Quite the most bizarre event that I have ever witnessed during any department meeting in fifty years also occurred in that first year. Since this story is both an almost unbelievable tale and also a testament to the complexity of memory, it is worth spending some time on it.
It began simply enough when Donald Williams, one of the most senior members of the department, reported that he had heard from a man teaching Philosophy at a small school in Canada who had, some years earlier, been a doctoral candidate in the department. This man, who had served in the Canadian Air Force during World War II, had never finished his degree, but nevertheless had been teaching for some years. He had a wife and family, Williams said, and was now faced with a crisis. The little college at which he taught had decided to transform itself into a university [something that was also happening on many campuses in the United States], and it had announced that in keeping with its new elevated status, it would require all faculty to have doctorates, including those already on the faculty. In short, if this man did not finish his degree forthwith, he would be fired. The poor man had sent some materials to Williams on ethical theory, in the hope that they would constitute a dissertation. [Ethics was not Williams’ field, although he had actually published an article on “The Meaning of ‘Good’” in a major American journal, but the man had been away so long that he did not know the members of the department who did teach ethics.] The material was really just not acceptable, Williams said sadly.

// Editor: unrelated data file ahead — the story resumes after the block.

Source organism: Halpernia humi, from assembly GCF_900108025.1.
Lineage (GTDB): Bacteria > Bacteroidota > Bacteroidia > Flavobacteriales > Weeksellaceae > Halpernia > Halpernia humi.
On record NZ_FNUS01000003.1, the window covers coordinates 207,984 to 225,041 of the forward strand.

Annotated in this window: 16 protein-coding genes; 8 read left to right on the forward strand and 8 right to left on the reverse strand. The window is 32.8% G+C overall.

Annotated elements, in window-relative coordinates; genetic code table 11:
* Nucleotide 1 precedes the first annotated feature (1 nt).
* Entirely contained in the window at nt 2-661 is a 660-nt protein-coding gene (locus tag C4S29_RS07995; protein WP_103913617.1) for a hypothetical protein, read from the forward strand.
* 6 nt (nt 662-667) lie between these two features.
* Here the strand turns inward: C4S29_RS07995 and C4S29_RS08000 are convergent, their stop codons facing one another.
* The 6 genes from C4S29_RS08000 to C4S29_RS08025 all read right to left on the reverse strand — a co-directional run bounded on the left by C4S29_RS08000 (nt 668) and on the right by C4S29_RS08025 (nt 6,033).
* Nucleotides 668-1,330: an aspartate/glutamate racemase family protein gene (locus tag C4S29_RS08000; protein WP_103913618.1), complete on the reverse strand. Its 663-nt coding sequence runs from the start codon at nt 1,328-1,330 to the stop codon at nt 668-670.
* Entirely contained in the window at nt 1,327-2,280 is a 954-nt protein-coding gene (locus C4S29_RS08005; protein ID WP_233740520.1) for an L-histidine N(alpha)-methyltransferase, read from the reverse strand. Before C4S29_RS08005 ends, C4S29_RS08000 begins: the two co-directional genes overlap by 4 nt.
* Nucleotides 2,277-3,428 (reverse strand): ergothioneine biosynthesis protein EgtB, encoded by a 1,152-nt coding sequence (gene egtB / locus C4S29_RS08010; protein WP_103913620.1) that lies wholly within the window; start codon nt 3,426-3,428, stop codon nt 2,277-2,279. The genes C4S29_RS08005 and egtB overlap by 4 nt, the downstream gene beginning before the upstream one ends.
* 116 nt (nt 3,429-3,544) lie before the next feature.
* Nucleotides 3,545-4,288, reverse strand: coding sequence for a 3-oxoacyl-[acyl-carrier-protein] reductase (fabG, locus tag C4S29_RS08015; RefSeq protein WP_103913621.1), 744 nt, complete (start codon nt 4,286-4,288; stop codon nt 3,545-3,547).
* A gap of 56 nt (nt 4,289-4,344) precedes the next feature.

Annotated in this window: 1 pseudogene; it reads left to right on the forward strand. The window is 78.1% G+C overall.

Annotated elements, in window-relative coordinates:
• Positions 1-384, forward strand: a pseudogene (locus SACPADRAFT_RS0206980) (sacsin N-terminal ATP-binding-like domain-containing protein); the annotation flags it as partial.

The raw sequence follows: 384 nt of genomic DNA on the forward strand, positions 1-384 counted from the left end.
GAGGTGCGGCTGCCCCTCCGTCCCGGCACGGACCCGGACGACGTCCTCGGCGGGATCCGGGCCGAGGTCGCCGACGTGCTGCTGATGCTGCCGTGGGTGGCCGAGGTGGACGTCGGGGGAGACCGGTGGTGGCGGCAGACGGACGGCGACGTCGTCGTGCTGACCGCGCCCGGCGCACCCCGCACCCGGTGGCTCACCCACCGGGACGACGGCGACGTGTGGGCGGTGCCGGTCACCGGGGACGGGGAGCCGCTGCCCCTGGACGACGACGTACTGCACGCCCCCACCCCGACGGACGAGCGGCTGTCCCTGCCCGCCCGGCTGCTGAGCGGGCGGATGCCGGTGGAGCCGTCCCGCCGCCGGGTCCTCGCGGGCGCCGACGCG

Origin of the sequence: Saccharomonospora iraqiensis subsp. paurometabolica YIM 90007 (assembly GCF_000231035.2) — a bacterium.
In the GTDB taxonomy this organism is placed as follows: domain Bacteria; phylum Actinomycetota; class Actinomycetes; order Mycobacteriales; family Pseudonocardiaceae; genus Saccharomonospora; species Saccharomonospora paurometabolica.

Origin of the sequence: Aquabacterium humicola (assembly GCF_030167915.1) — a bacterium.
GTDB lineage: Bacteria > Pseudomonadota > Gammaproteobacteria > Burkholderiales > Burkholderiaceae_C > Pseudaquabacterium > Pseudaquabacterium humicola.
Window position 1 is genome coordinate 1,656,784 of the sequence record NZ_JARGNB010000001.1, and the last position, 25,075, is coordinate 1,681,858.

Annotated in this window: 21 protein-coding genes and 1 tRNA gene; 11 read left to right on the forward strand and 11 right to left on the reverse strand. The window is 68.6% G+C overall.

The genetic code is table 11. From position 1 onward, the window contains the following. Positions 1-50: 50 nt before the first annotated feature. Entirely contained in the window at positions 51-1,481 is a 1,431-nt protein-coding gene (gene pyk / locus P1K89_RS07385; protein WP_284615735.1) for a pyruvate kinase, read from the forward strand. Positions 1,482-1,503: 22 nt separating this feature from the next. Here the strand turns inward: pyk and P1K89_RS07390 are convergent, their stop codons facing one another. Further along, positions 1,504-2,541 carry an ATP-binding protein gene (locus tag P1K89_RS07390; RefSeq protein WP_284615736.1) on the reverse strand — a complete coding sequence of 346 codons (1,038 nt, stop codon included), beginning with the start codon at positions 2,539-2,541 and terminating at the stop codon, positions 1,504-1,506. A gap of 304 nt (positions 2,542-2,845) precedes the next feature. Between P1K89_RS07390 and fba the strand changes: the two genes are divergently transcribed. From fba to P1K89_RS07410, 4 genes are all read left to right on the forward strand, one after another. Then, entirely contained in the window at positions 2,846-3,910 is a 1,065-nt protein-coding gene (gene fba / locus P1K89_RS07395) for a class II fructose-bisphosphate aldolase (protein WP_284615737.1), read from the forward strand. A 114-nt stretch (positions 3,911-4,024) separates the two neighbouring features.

“Well,” we all replied, “surely he can revise it with some suggestions from you.” “Not a bit of it,” Williams replied, “it simply does not have the potential to be an acceptable dissertation.”